First African Baptist Church
Found on Franklin Square, the First African Baptist Church is the oldest black church in North America. Founded by slaves in 1775, it has a history nearly as old as Savannah itself.
From the outside, the church isn’t terribly impressive, but that changes once you step indoors. The interior is beautiful, with curved pews pointing towards the pulpit and a pair of upper balconies for busy days. The church was built by the charity and volunteer efforts of slaves who, as you might imagine, didn’t have much extra money or free time. But over the course of four years, they got the job done, coming straight from their regular labor to work through the night on the construction of this church.
Our tour was fascinating, and our guide seemed to have a never-ending series of anecdotes, which demonstrated that the First African Baptist Church was much more than it seemed.
For example, the church was built with a secret floor underneath its real floor, and operated as a stop on the Underground Railroad. Never discovered by authorities, the crawlspace hid hundreds of runaway slaves and a tunnel led them from the church to the Savannah River. To mask their true purpose, the floor’s breathing holes were bored in the shape of the Kongo Cosmogram: an African spiritual symbol often used by American slaves.
Another secret in the church is found in its ceiling, which looks rather plain at first glance, like waffle squares. But theses squares represent the Nine-Patch Quilts, which served as beacons for indicating safe houses to slaves on the run, and so the ceiling is a clever tribute to the church’s hidden humanitarian purpose.
Also, on the ends of each pew, all of which are original and date back hundreds of years, the wavy lines of cursive Hebrew have been scratched into the wood. Our guide wasn’t able to translate any of the words, but he did tell us that a few Ethiopian tourists had visited recently and instantly recognized it. Apparently, it’s still used by Jewish communities in Africa.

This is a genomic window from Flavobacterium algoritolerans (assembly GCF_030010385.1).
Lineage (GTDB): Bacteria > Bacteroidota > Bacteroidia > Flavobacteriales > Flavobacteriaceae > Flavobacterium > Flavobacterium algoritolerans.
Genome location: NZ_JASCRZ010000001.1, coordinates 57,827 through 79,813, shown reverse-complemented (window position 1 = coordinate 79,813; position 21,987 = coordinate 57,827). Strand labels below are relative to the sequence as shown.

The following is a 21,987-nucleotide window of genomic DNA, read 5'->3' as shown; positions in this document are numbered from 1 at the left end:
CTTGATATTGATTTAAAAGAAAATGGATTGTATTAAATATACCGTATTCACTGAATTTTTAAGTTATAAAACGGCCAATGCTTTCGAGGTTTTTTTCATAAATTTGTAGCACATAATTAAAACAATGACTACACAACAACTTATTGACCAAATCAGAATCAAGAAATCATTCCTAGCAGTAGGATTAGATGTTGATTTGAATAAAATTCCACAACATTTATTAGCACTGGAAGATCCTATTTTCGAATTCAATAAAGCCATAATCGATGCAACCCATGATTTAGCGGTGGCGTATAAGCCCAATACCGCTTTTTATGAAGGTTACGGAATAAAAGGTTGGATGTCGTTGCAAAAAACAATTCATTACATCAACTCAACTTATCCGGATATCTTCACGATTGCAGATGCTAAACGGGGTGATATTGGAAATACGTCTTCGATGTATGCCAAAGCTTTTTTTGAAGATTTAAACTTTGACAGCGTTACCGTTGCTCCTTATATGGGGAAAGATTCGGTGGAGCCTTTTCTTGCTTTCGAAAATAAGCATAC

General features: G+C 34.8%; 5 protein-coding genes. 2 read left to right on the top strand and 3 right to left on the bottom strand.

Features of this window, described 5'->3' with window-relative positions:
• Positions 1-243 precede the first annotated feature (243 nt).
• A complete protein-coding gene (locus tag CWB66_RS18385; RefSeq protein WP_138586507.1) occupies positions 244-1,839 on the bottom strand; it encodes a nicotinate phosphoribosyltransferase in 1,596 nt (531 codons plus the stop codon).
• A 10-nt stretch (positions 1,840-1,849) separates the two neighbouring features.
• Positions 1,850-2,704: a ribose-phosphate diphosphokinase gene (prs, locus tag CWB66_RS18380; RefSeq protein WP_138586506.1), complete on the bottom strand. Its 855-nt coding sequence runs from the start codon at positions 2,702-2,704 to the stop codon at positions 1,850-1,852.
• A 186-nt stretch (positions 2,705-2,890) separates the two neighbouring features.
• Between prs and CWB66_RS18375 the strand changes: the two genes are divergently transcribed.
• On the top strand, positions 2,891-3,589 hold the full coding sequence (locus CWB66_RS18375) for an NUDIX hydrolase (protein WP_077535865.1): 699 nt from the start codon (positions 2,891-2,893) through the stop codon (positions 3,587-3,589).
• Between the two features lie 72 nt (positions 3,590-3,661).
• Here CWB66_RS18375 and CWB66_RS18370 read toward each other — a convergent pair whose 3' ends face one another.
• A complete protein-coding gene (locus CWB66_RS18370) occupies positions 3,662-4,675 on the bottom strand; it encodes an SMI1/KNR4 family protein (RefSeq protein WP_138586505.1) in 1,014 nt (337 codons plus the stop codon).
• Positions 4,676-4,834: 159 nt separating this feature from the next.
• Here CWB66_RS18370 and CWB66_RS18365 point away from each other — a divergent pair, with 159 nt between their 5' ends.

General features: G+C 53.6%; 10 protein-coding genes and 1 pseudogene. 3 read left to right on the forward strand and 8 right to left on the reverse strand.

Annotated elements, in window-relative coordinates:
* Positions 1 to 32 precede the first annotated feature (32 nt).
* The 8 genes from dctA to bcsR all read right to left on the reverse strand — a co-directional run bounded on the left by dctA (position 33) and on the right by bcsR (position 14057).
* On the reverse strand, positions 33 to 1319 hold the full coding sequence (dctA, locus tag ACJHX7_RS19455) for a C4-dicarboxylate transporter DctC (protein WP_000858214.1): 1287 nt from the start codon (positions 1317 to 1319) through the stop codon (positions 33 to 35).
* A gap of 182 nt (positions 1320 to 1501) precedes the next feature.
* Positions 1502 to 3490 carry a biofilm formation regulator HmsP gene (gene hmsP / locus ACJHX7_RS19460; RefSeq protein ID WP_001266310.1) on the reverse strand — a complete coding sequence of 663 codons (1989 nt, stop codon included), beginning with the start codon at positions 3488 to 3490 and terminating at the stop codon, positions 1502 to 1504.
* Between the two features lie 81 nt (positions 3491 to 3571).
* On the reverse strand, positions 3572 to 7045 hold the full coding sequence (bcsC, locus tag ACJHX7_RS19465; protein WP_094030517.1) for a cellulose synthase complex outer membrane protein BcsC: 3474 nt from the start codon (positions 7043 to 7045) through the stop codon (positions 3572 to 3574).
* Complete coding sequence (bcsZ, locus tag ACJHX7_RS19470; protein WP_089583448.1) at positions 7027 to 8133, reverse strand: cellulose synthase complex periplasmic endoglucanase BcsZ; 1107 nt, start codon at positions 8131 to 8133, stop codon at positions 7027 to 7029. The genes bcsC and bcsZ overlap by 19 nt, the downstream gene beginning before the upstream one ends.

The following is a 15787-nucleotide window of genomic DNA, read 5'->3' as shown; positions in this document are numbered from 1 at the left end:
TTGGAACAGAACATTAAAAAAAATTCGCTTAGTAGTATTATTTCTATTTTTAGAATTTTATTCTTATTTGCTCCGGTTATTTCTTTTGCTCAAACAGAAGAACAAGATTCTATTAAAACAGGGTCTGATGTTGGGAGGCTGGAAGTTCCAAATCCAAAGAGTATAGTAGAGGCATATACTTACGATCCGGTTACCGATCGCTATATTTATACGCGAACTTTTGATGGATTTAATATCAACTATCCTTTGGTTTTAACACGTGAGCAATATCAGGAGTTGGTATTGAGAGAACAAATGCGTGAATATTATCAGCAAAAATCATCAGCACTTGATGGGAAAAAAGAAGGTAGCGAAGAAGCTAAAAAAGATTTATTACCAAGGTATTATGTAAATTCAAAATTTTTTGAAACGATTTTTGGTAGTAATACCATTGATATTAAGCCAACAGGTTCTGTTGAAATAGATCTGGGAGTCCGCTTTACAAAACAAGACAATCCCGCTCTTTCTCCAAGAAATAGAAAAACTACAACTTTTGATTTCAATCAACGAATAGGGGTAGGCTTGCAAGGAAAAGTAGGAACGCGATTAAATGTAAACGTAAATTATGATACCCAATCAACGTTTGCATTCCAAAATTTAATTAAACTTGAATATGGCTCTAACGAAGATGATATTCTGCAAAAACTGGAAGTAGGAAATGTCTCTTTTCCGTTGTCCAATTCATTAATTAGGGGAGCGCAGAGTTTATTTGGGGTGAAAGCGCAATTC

Kongo Cosmograms, Underground Railroad Patchwork, Cursive Hebrew… now this is the kind of unexpected history which totally interests me! If you’re the same, make sure to visit the First African Baptist Church, either for the tour or for the Sunday service.
First African Baptist Church – Website
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This is amazing and exciting. I’m doing research on Savannah and found this article. The cursive Hebrew scratched into the pews just fills me with awe. As a descendant of slaves it’s like finding breadcrumbs that are little known about. Thank you for posting this. I hope to visit Savannah some day and this article makes me anticipate the visit more. Praise God.
My mother was born and raised in Savannah,Ga. We travelled there from Detroit, MI. as children. I recently returned two winters ago to escape the cold of Minnesota in the winter. Reading your articles on Savannah has taken me back. I look forward to moving there in the near future. Thank you for sharing.Annette Browder
We were at the church on Saturday, December 6, 2014 for the 11am tour and we were thoroughly impressed. Our tour guide was very knowledgeable about the history of the church and the underground railroad. Unfortunately, we had to leave early to attend another appointment and our intentions were to return for the 2pm tour but we were still engaged in our appointment. She definitely planted a seed and my husband and I are interested in knowing more. We are always fascinated by our ancestors’ history. While on our way home, we were talking about the importance of teaching our children (all young adults now) and our grandchildren the significance of our history. I am definitely interested in learning more and I would like to meet with our tour guide again. She gave a plethora of information and we would like a review so we can determine a starting point to teach our children of our heritage and also share with adults that are interested in knowing more about our ancestors’ accomplishments.Again, our tour guide was awesome! Thank you so much for the enlightenment; my husband and I are currently looking for any information that will further our knowledge regarding our history.
How do you know the writing on the pews is cursive Hebrew or even Hebrew period?? You gave no facts to prove that it is, just a claim.
Here’s some facts for you. It was Israelites that were brought over here in this Country as slaves. We fit the description of the curse in Deu 28 when nobody else does and the map makers prove that we are the true Israelites who we are because the slave trade was done were the map makers call The Kingdoms of Judah
More claims no facts, what verse in Deuteronomy 28: says “We fit the description of the curse”? This article doesn’t even provide the fact that the church was built in the 1840’s, and how do African slaves become Hebrew Israelites?
The Israelites were on the west coast of Africa, for many centuries. Some were brought from Portugal and Spain in the 15th century while others were part of the diaspora of 70 a.d from The land of Israel.
How are we the only people with no land no heritage no tradition? Not one west Africa coast tribe or country claimed you as there people. So how do you figure you are west African? Because that is what you were taught in school and church? D
(Pastor Stephen Darby spoke about it on Youtube)